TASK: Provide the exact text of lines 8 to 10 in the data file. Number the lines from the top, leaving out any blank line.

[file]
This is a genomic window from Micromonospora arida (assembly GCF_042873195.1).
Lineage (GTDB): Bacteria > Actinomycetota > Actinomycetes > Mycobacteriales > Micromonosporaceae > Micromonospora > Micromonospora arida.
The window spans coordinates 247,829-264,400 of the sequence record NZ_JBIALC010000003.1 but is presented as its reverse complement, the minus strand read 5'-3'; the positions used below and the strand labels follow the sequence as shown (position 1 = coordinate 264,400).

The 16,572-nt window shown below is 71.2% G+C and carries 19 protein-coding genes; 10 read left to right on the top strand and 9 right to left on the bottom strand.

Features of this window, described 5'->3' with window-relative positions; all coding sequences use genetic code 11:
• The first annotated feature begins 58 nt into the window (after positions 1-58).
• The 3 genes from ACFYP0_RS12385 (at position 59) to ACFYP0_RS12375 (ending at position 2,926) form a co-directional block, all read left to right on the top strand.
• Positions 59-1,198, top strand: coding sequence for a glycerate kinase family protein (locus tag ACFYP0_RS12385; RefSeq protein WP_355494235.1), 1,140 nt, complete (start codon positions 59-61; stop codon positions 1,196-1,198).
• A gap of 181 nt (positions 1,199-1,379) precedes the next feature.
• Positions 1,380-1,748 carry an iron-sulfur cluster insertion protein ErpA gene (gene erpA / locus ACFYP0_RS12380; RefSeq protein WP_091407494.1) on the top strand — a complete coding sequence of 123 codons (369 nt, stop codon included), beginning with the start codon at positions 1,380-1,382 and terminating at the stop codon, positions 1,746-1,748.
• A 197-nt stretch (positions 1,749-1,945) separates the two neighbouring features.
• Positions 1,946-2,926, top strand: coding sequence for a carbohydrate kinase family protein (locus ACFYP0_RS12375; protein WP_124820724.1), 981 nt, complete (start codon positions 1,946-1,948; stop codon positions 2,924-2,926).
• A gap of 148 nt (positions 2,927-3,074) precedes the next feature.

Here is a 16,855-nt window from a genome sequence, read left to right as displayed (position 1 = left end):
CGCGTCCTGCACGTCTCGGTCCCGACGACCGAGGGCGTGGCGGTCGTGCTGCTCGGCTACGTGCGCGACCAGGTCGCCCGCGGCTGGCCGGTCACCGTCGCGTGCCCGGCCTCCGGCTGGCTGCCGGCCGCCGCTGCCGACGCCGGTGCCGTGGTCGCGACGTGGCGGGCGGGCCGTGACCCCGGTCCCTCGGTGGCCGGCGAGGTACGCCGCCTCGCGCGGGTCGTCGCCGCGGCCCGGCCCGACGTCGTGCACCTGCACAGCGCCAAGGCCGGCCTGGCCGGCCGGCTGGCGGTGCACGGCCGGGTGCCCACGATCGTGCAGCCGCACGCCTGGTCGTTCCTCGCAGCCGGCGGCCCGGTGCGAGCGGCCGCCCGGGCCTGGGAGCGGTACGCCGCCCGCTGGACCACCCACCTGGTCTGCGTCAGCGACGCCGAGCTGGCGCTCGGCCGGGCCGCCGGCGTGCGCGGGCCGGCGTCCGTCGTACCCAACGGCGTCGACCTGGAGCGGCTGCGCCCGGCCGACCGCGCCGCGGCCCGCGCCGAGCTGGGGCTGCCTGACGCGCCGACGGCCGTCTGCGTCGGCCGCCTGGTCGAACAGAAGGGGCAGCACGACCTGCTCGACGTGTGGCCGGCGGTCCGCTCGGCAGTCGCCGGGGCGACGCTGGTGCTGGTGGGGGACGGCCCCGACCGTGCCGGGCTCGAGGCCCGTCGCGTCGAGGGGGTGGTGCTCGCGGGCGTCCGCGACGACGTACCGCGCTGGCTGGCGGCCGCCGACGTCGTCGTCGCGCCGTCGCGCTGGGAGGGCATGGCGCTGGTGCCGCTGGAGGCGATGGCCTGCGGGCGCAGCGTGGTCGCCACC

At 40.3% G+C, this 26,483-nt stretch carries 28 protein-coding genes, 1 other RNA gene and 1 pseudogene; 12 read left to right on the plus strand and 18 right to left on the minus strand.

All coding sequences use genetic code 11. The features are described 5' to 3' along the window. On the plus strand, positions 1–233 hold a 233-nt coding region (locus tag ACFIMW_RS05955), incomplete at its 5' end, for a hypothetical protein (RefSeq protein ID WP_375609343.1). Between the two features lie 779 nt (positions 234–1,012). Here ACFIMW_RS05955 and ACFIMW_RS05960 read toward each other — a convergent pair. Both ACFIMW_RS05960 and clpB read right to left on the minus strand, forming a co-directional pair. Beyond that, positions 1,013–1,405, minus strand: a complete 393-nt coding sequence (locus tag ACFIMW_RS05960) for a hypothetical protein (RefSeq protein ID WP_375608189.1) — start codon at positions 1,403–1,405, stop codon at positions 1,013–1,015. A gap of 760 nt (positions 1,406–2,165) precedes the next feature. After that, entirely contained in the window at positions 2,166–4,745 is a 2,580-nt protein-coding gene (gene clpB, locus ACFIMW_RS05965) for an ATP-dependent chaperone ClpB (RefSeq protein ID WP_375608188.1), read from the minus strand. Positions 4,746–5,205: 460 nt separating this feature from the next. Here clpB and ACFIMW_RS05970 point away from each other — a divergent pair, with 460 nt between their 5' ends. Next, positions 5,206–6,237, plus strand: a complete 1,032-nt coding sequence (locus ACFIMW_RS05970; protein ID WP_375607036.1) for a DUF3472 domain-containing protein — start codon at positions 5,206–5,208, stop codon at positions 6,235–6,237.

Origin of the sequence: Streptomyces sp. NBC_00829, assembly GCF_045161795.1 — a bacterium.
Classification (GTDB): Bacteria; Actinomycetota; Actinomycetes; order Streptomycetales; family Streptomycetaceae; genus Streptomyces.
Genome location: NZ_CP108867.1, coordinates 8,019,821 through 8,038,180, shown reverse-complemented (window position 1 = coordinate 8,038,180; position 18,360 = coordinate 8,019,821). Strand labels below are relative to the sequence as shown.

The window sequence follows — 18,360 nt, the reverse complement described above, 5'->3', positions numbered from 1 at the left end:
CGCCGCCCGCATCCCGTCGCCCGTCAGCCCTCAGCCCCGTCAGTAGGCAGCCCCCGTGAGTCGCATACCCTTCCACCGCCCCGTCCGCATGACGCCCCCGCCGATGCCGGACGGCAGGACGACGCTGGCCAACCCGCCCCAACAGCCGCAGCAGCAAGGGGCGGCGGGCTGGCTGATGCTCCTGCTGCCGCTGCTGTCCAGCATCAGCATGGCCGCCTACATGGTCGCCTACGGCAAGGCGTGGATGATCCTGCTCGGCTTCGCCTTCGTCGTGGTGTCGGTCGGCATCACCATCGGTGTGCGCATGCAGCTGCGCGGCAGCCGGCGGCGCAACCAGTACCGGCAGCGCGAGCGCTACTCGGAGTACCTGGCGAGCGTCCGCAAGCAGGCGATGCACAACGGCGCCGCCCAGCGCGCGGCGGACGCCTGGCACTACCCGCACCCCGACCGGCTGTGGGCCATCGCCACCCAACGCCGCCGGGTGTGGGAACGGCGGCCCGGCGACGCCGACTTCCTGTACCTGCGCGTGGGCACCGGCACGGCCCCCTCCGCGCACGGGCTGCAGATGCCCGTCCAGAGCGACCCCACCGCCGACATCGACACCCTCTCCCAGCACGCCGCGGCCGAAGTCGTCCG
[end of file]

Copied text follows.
• Positions 59-1,198, top strand: coding sequence for a glycerate kinase family protein (locus tag ACFYP0_RS12385; RefSeq protein WP_355494235.1), 1,140 nt, complete (start codon positions 59-61; stop codon positions 1,196-1,198).
• A gap of 181 nt (positions 1,199-1,379) precedes the next feature.
• Positions 1,380-1,748 carry an iron-sulfur cluster insertion protein ErpA gene (gene erpA / locus ACFYP0_RS12380; RefSeq protein WP_091407494.1) on the top strand — a complete coding sequence of 123 codons (369 nt, stop codon included), beginning with the start codon at positions 1,380-1,382 and terminating at the stop codon, positions 1,746-1,748.